Material and energy efficiency
“The special design principle of the sliding gate valves has a double positive effect on the weight and dimensions. On the one hand, the valves are smaller and lighter due to the intermediate flange design and the smaller actuators. On the other hand, the significantly better flow properties due to the particularly high KVS values also allow the use of smaller nominal sizes, which makes these valves even more compact and lighter than common alternative solutions”, explains Lejeune. Hence the 45 sliding gate valves in the plant weigh just 1,100 kilo-grams altogether. Seat valves, in comparison, would weigh in at around 5 tonnes. This difference is considerable and, due to the savings on resources and CO2, has positive effects over the valve’s entire life cycle – from manufacture to transport through to its operation in the plant. The maintenance and hence the operating costs are also reduced because of the more compact dimensions and low weight.
“The long service lives of the sliding gate valves were also a decisive point. These result, among other things, from the fact that they neutralise the damaging effects of cavitation”, says Lejeune. In alternative globe valves, imploding cavitation bubbles often cause cost-intensive wear due to erosion. “Due to the special design of the sliding gate valves without flow deflection, the cavitation bubbles implode one to two metres behind the valve in the pipeline. This can easily be designed so that no damaging effect arises from the cavitation. For this purpose, it is sufficient to run the pipe straight for a short distance after the valve”, adds Berdien Uytterhaegen, the responsible engineer at Schubert & Salzer Control Systems.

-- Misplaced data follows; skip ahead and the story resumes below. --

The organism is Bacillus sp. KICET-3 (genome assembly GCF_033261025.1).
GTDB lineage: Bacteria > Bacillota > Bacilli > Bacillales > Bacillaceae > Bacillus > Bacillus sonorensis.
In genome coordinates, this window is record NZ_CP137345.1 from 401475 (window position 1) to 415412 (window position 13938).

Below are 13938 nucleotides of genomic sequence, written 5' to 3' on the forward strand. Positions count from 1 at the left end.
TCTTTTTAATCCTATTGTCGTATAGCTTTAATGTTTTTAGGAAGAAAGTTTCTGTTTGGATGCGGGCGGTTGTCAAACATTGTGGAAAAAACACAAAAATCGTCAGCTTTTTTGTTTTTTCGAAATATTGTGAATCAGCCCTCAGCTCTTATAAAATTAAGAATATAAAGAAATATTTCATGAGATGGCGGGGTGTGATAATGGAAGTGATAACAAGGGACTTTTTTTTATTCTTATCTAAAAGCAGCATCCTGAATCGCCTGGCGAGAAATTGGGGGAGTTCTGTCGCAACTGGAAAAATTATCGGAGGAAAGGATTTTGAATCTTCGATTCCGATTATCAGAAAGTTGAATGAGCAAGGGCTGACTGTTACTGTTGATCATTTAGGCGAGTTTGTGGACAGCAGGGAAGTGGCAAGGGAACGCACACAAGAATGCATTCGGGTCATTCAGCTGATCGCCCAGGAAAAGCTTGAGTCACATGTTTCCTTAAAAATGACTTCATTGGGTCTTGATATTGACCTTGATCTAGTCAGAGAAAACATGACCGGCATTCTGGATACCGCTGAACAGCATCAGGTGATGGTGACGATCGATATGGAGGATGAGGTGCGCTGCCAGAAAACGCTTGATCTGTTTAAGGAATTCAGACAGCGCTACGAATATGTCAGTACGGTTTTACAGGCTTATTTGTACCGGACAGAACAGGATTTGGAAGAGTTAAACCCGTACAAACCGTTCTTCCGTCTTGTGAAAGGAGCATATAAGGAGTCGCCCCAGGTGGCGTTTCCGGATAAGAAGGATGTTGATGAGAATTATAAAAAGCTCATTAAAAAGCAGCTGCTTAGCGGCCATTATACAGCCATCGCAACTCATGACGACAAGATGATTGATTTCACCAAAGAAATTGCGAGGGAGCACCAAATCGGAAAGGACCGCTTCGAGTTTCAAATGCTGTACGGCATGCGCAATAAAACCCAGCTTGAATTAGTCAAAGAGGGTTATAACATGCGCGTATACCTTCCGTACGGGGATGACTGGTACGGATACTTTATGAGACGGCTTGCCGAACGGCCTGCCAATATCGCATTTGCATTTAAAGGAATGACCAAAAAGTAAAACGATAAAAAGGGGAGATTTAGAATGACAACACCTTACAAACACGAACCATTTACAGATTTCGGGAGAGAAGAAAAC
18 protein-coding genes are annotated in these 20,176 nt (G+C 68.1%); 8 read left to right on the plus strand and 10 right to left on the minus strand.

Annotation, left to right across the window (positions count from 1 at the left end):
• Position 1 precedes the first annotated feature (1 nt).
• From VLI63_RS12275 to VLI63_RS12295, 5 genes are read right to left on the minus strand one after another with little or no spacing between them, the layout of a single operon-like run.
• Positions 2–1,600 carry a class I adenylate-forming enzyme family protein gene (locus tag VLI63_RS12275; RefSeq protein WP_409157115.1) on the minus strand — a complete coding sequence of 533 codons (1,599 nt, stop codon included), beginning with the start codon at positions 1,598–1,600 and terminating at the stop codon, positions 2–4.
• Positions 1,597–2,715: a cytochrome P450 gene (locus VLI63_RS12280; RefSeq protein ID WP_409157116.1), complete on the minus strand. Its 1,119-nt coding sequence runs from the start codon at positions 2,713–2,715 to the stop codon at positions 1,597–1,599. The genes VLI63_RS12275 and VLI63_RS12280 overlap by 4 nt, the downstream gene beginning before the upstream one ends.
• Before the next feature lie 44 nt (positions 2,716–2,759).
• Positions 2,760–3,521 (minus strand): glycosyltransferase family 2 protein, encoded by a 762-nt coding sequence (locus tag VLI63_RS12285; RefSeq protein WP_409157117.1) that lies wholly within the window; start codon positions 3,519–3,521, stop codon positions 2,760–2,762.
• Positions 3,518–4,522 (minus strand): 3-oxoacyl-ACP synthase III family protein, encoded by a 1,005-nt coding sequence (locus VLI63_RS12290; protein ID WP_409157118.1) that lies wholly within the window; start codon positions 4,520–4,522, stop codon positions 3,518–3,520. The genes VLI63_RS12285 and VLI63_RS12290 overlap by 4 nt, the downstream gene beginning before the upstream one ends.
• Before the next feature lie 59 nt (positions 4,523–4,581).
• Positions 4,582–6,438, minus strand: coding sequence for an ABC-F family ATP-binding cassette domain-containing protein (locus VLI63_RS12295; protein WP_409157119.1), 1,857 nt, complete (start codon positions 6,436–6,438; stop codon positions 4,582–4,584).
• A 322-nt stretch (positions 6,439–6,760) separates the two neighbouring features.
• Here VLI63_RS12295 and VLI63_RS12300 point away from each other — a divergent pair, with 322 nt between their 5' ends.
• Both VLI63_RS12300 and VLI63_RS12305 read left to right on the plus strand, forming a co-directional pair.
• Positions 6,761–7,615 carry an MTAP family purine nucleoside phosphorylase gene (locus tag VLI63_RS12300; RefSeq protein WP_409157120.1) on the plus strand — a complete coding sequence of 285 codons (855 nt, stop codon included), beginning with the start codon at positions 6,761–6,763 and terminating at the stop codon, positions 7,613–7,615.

“The control valves remain more or less untouched even in case of water shocks”, says Debaillie, illustrating another benefit. The force of any water shock occurring in the pipework is not transferred to the actuator for the sliding gate valves, meaning that this cannot be damaged by pressure spikes.
Reliable, regional water supply guaranteed
With an average output of 24,000 cubic metres per day, the plant makes an important contribution to the reliable and cost-effective supply of drinking water to the people in the Ostend region. Periods of water shortage – as Belgium has experienced in the past summers and which will become even more frequent due to climate change – will be avoided in the future. For this reason, FARYS is already planning a second similar plant in Nieuwpoort.